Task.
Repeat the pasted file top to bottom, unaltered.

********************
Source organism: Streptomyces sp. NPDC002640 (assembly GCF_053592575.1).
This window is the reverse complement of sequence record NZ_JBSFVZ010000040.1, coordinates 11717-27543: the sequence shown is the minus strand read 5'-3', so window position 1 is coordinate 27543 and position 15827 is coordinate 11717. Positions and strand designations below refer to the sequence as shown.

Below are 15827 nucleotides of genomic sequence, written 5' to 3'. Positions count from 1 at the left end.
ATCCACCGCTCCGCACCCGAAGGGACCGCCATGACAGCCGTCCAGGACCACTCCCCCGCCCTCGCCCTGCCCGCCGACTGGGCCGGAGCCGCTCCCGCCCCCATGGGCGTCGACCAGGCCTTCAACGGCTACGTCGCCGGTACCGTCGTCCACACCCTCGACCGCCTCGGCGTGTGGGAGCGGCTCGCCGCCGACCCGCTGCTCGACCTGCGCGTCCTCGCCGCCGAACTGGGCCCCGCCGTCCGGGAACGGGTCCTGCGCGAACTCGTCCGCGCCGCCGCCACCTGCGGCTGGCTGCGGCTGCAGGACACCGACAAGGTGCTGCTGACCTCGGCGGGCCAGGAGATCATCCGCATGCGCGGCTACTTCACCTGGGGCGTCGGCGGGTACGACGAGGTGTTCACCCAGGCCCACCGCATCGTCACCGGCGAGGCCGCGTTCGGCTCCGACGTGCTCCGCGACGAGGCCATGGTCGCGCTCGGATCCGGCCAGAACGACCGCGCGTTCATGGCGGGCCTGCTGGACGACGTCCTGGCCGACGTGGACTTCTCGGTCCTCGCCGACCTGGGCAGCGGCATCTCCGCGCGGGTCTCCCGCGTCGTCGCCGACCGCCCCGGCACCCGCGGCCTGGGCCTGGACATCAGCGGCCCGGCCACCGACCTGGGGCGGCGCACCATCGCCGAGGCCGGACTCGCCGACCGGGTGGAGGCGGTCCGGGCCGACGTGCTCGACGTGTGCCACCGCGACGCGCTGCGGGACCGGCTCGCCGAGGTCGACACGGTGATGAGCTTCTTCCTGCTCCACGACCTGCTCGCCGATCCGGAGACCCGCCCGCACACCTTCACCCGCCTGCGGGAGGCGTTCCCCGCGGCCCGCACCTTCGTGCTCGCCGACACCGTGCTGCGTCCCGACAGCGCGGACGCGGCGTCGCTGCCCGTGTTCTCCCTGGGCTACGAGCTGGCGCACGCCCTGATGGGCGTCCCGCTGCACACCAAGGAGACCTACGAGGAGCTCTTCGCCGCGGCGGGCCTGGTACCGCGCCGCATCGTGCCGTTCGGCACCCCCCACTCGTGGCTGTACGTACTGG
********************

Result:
Source organism: Streptomyces sp. NPDC002640 (assembly GCF_053592575.1).
This window is the reverse complement of sequence record NZ_JBSFVZ010000040.1, coordinates 11717-27543: the sequence shown is the minus strand read 5'-3', so window position 1 is coordinate 27543 and position 15827 is coordinate 11717. Positions and strand designations below refer to the sequence as shown.

Below are 15827 nucleotides of genomic sequence, written 5' to 3'. Positions count from 1 at the left end.
ATCCACCGCTCCGCACCCGAAGGGACCGCCATGACAGCCGTCCAGGACCACTCCCCCGCCCTCGCCCTGCCCGCCGACTGGGCCGGAGCCGCTCCCGCCCCCATGGGCGTCGACCAGGCCTTCAACGGCTACGTCGCCGGTACCGTCGTCCACACCCTCGACCGCCTCGGCGTGTGGGAGCGGCTCGCCGCCGACCCGCTGCTCGACCTGCGCGTCCTCGCCGCCGAACTGGGCCCCGCCGTCCGGGAACGGGTCCTGCGCGAACTCGTCCGCGCCGCCGCCACCTGCGGCTGGCTGCGGCTGCAGGACACCGACAAGGTGCTGCTGACCTCGGCGGGCCAGGAGATCATCCGCATGCGCGGCTACTTCACCTGGGGCGTCGGCGGGTACGACGAGGTGTTCACCCAGGCCCACCGCATCGTCACCGGCGAGGCCGCGTTCGGCTCCGACGTGCTCCGCGACGAGGCCATGGTCGCGCTCGGATCCGGCCAGAACGACCGCGCGTTCATGGCGGGCCTGCTGGACGACGTCCTGGCCGACGTGGACTTCTCGGTCCTCGCCGACCTGGGCAGCGGCATCTCCGCGCGGGTCTCCCGCGTCGTCGCCGACCGCCCCGGCACCCGCGGCCTGGGCCTGGACATCAGCGGCCCGGCCACCGACCTGGGGCGGCGCACCATCGCCGAGGCCGGACTCGCCGACCGGGTGGAGGCGGTCCGGGCCGACGTGCTCGACGTGTGCCACCGCGACGCGCTGCGGGACCGGCTCGCCGAGGTCGACACGGTGATGAGCTTCTTCCTGCTCCACGACCTGCTCGCCGATCCGGAGACCCGCCCGCACACCTTCACCCGCCTGCGGGAGGCGTTCCCCGCGGCCCGCACCTTCGTGCTCGCCGACACCGTGCTGCGTCCCGACAGCGCGGACGCGGCGTCGCTGCCCGTGTTCTCCCTGGGCTACGAGCTGGCGCACGCCCTGATGGGCGTCCCGCTGCACACCAAGGAGACCTACGAGGAGCTCTTCGCCGCGGCGGGCCTGGTACCGCGCCGCATCGTGCCGTTCGGCACCCCCCACTCGTGGCTGTACGTACTGG